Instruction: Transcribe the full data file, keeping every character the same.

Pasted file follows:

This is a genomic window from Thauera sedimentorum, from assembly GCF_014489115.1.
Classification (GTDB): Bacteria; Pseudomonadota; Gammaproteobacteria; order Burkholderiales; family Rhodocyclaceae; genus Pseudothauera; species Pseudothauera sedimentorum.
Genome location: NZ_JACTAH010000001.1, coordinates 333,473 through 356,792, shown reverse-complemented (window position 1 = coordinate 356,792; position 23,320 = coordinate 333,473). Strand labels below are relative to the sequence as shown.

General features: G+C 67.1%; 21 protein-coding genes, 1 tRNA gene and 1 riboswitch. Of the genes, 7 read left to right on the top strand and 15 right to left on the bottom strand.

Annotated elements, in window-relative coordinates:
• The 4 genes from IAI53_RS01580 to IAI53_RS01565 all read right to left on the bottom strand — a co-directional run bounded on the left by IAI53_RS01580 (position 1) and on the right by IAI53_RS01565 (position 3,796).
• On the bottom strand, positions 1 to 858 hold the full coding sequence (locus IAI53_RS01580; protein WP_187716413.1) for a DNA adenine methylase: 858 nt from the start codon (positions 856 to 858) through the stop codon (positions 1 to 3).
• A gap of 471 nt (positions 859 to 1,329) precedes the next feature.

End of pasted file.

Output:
This is a genomic window from Thauera sedimentorum, from assembly GCF_014489115.1.
Classification (GTDB): Bacteria; Pseudomonadota; Gammaproteobacteria; order Burkholderiales; family Rhodocyclaceae; genus Pseudothauera; species Pseudothauera sedimentorum.
Genome location: NZ_JACTAH010000001.1, coordinates 333,473 through 356,792, shown reverse-complemented (window position 1 = coordinate 356,792; position 23,320 = coordinate 333,473). Strand labels below are relative to the sequence as shown.

General features: G+C 67.1%; 21 protein-coding genes, 1 tRNA gene and 1 riboswitch. Of the genes, 7 read left to right on the top strand and 15 right to left on the bottom strand.

Annotated elements, in window-relative coordinates:
• The 4 genes from IAI53_RS01580 to IAI53_RS01565 all read right to left on the bottom strand — a co-directional run bounded on the left by IAI53_RS01580 (position 1) and on the right by IAI53_RS01565 (position 3,796).
• On the bottom strand, positions 1 to 858 hold the full coding sequence (locus IAI53_RS01580; protein WP_187716413.1) for a DNA adenine methylase: 858 nt from the start codon (positions 856 to 858) through the stop codon (positions 1 to 3).
• A gap of 471 nt (positions 859 to 1,329) precedes the next feature.